The authors, in the abstract of their paper, wonder why this issue was given not much attention by researchers. I am really surprised too. I always find very long queues for the toilet, while men don’t queue at all… so if the time we spend “ejecting fluids” is the same, I wonder what takes us so much time in the toilet… perhaps because we usually go in pairs, and we just go to have a chat? Of course, that’s what most men think. It is clearly the best place to have a chat…
LITERATURE PRIZE — to the discovering that the word "huh?" (or its equivalent) seems to exist in every human language — and for not being quite sure why.
This is too easy to comment… huh?
MANAGEMENT PRIZE — to the discovering that many business leaders developed in childhood a fondness for risk-taking, when they experienced natural disasters (such as earthquakes, volcanic eruptions, tsunamis, and wildfires) that — for them — had no dire personal consequences.
I really don’t care about this… I’m immortal…
ECONOMICS PRIZE — The Bangkok Metropolitan Police [THAILAND], for offering to pay policemen extra cash if the policemen refuse to take bribes.
I am really not paid to write this blog… if you get my drift…
MEDICINE PRIZE — Awarded jointly to two groups, for experiments to study the biomedical benefits or biomedical consequences of intense kissing (and other intimate, interpersonal activities).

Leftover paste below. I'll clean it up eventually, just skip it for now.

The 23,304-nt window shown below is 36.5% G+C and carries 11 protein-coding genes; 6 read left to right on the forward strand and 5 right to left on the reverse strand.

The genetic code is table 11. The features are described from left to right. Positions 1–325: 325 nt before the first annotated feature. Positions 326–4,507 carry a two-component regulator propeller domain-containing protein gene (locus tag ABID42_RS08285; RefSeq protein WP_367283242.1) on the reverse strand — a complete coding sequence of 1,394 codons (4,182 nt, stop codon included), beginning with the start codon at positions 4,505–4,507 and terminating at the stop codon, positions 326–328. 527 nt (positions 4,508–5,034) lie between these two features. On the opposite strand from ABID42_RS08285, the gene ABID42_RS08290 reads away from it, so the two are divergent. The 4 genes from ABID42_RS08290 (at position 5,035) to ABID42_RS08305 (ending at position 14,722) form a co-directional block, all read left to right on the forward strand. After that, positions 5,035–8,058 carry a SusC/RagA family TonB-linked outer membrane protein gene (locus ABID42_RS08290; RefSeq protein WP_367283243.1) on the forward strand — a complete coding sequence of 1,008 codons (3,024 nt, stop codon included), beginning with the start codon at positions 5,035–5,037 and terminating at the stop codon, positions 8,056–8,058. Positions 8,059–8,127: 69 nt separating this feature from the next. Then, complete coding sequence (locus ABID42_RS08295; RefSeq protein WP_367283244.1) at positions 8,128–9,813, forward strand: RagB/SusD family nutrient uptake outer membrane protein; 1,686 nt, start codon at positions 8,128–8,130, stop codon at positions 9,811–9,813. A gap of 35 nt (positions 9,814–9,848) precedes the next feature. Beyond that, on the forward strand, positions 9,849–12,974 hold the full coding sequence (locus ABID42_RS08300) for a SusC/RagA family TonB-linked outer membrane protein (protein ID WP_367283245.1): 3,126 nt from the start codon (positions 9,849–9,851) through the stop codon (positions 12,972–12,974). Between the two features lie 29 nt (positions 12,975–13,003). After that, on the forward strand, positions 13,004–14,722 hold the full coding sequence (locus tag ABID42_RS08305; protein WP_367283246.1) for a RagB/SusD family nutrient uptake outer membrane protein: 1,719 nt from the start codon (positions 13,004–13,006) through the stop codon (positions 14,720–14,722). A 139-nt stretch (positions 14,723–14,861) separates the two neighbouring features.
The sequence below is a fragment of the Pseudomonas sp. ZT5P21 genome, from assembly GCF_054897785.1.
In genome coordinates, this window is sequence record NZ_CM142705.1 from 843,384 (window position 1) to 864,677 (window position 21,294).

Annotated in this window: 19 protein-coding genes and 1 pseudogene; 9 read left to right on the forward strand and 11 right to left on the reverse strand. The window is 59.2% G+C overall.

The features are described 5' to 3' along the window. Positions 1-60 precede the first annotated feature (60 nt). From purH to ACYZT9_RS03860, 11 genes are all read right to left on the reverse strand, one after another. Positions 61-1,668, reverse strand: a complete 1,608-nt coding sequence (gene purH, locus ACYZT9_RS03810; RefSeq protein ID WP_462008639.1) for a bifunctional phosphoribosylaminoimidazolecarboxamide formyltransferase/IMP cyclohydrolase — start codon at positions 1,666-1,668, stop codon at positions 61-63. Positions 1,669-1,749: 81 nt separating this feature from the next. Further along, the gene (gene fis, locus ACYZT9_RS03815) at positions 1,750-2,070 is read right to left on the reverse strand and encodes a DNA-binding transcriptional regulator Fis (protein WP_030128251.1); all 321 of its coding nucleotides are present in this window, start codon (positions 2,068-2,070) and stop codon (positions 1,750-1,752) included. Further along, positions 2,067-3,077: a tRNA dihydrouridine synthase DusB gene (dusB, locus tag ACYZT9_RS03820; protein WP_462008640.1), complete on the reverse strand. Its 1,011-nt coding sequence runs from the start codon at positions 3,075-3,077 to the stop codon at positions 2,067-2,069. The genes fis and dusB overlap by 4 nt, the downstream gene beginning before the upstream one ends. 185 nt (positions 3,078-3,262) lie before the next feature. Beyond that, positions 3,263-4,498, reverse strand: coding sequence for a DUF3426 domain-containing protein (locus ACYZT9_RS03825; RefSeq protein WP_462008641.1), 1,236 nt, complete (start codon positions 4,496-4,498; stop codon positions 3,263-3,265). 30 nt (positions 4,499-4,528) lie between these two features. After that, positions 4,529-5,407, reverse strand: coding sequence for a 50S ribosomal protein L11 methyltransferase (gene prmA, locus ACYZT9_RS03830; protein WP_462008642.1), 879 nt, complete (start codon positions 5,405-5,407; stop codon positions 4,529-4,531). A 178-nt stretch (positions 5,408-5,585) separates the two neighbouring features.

This is the kind of study where the researcher can get too involved into. I can imagine a PhD on Kissing and its benefits. There would never be enough data according to the PhD student…
MATHEMATICS PRIZE — to try to use mathematical techniques to determine whether and how Moulay Ismael the Bloodthirsty, the Sharifian Emperor of Morocco, managed, during the years from 1697 through 1727, to father 888 children.
This guy really was healthy, according to the MEDICINE PRIZE above…
BIOLOGY PRIZE — to the observation that when you attach a weighted stick to the rear end of a chicken, the chicken then walks in a manner similar to that in which dinosaurs are thought to have walked.
This is, in my humble opinion, the best of them all. I can’t help showing the supporting material of this study…
DIAGNOSTIC MEDICINE PRIZE — to the determination that acute appendicitis can be accurately diagnosed by the amount of pain evident when the patient is driven over speed bumps.
Don’t ever go to La Cañada in Almería with appendicitis then…
PHYSIOLOGY and ENTOMOLOGY PRIZE — Awarded jointly to two individuals, for carefully arranging for honey bees to sting him repeatedly on 25 different locations on his body, to learn which locations are the least painful (the skull, middle toe tip, and upper arm). and which are the most painful (the nostril, upper lip, and penis shaft).
Should we investigate if the word “Ouch!” is universal too????